Our project continues; the Ghanaian team (Prof. Rexford Assasie Oppong and Irene Appeaning Addo) will begin planning their research trip to the UK in the autumn, and we have considerable sources to continue consulting in the meantime.


Notes from Kumasi

Leaving Accra we departed for Kumasi– there was a change of pace in this dusty Ashanti city. Flying in, the low-rise collection of housing and settlements spreads across the horizon. The city has a hotter, inland climate, but the KNUST campus has this relieved somewhat by its lush mature vegetation. A visit to the recently restored KNUST Staff Club and walk around the campus to the ‘central area’, gave a good feel, and introduction to KNUST.


KNUST Senior Staff Club House, designed by Cubitt

The following day united us with more visiting staff from University of Edinburgh and we set off on an extended excursion to various buildings in Kumasi city. Fry and Drew’s Prempeh College and Opoku Ware schools, are visited first and present us with a first hand view of this couples’ best exemplars of institutional tropical modernism. Visits followed to Nickson’s Anglican Cathedral, a towering structure, with less external architectural sophistication than F+D’s educational oeuvres, but provided interiors that successfully captured the spirit of high Anglicanism in its light-filled interior.


Anglican Cathedral, Kumasi, designed by R. Nickson from 1950

A dusk-tinted view of the campus concluded the day’s visitations, its welcome calm was a good antidote to the ‘busy-ness’ of the town. The buildings at the ‘Tech’, as it is colloquially called, sat sedately in their lush tropical setting, showing off Scott and Cubitt’s earliest university campus in Africa.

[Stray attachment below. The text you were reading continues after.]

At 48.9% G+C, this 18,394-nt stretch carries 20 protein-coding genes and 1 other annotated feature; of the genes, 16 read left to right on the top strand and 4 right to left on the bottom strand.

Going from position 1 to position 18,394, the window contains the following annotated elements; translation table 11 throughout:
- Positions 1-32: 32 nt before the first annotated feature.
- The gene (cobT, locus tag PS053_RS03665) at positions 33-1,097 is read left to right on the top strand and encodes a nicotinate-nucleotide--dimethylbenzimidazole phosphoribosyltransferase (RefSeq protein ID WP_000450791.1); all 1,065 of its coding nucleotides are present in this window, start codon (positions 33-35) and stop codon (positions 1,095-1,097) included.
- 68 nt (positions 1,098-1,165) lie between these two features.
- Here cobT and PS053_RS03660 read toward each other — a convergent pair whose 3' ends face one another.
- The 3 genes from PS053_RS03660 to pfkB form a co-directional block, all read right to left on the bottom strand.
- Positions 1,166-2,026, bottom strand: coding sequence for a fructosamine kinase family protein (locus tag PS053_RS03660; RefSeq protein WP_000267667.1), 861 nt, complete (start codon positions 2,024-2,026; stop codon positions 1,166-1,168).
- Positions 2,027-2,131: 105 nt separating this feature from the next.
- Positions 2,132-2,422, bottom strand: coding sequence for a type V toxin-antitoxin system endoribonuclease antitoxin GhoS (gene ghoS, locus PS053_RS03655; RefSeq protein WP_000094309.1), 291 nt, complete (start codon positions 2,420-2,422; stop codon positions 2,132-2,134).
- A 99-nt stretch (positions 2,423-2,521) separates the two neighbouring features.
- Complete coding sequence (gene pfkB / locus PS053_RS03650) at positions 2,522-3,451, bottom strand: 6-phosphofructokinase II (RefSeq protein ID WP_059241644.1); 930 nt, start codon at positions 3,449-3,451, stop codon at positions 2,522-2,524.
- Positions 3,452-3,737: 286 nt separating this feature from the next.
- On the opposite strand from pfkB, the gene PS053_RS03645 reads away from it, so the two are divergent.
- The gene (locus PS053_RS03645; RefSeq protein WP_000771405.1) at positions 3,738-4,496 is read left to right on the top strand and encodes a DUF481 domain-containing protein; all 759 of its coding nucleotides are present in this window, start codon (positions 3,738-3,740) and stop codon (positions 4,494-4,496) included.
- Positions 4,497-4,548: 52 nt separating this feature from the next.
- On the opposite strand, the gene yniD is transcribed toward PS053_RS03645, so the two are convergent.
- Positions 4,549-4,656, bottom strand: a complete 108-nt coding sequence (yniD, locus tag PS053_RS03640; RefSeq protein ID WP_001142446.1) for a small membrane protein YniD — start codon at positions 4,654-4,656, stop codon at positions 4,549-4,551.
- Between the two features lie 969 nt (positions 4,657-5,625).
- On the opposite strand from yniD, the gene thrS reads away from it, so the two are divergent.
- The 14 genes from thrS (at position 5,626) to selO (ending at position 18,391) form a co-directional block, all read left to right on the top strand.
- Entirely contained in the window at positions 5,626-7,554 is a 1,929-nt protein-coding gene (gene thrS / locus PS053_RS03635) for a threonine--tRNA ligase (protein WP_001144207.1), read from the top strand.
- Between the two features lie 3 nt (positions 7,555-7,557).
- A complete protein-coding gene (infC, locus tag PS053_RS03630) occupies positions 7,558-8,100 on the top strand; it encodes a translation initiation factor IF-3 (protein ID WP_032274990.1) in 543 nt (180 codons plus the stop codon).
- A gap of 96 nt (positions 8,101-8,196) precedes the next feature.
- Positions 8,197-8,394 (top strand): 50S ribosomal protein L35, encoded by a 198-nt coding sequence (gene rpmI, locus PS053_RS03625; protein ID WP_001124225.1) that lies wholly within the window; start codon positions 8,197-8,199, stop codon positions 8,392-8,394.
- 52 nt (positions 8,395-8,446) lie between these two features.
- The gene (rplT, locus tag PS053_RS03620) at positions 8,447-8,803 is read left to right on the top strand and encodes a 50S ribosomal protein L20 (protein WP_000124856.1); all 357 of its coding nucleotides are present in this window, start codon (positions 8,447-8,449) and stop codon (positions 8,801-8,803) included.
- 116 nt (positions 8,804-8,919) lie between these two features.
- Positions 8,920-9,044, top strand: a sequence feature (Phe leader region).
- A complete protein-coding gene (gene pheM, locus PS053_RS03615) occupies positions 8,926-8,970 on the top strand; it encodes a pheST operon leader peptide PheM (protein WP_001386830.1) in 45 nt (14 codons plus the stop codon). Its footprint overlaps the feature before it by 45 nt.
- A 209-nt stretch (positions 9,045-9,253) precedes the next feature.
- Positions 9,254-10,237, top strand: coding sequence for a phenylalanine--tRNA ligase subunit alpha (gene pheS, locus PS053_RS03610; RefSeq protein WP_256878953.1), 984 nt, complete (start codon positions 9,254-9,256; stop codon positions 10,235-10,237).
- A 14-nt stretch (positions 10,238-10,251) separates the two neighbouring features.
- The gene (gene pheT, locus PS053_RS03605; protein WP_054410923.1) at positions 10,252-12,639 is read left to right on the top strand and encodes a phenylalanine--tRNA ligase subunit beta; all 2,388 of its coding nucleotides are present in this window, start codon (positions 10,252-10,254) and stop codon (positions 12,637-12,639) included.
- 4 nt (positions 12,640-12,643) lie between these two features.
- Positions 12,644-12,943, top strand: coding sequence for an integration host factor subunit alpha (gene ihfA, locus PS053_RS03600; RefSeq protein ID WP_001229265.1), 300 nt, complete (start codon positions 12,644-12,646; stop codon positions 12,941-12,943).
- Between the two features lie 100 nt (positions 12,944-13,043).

The historic ‘central’ administrative area of Kumasi formed the focus of the next day. The post office and Ghana electricity building suggest they are examples of late ‘PWD’ post war architecture, whilst the historic memorial to the West Africa Frontier Force, soldiers who fell in WW1 in Abbysinia (Ethiopia) and Burma (Myamaar) give us pause for remembrance. Walking up towards the military museum we find that although it is closed, we can still pay officially for a visit and take the chance. More than an hour later, we are overwhelmed with the sheer military-related history this deceptively small former garrison fort contained. As a colleague commented, “this gave [me] the context” to this city.


Kumasi GPO, designed by PWD?

Visits to the Asawasi and Fanti Town districts, the latter adjoining the Cathedral area, gave good examples of early housing layouts in Kumasi designs by known planners in some cases. At Fanti Town we inadvertently came across the’ coffin district’, and attempted a stop at the Bantana district of the town to photograph circular hut housing we had identified the day before. The military museum guide had confirmed that these historic huts still provided accommodation for the army. As the garrison was still camped at the site we could not investigate this much further.

Bubonic plague, colonial ideologies, and urban planning policies: Dakar, Lagos, and Kumasi, by Liora Bigon, in Planning PerspectivesDOI:10.1080/02665433.2015.1064779

The Third Plague Pandemic originated in Southwest China in the mid-nineteenth century, reached Africa’s shores around 1900, and spread globally for about a century. This article examines three plague loci in colonial Senegal (Dakar, 1914), Nigeria (Lagos, 1924), and the Gold Coast (today’s Ghana; Kumasi, 1924). A tripartite comparative analysis is made of French and British doctrines of colonial rule, colonial urban planning policies, and anti-plague practices. While some common features are demonstrated in the policies and practices of the colonizing forces such as the implementation of rigorous measures and embracing segregationist solutions, divergent features can also be distinguished. These relate to the methods of implementation of planning and anti-plague policies, in accordance with colonial ideology (assimilation, direct and indirect rule); and to the very nature of autochthonous communities, responses, and levels of agitation. Our both comparative and more nuanced site-related view is also based on a large collection of archival and secondary materials from multilateral channels.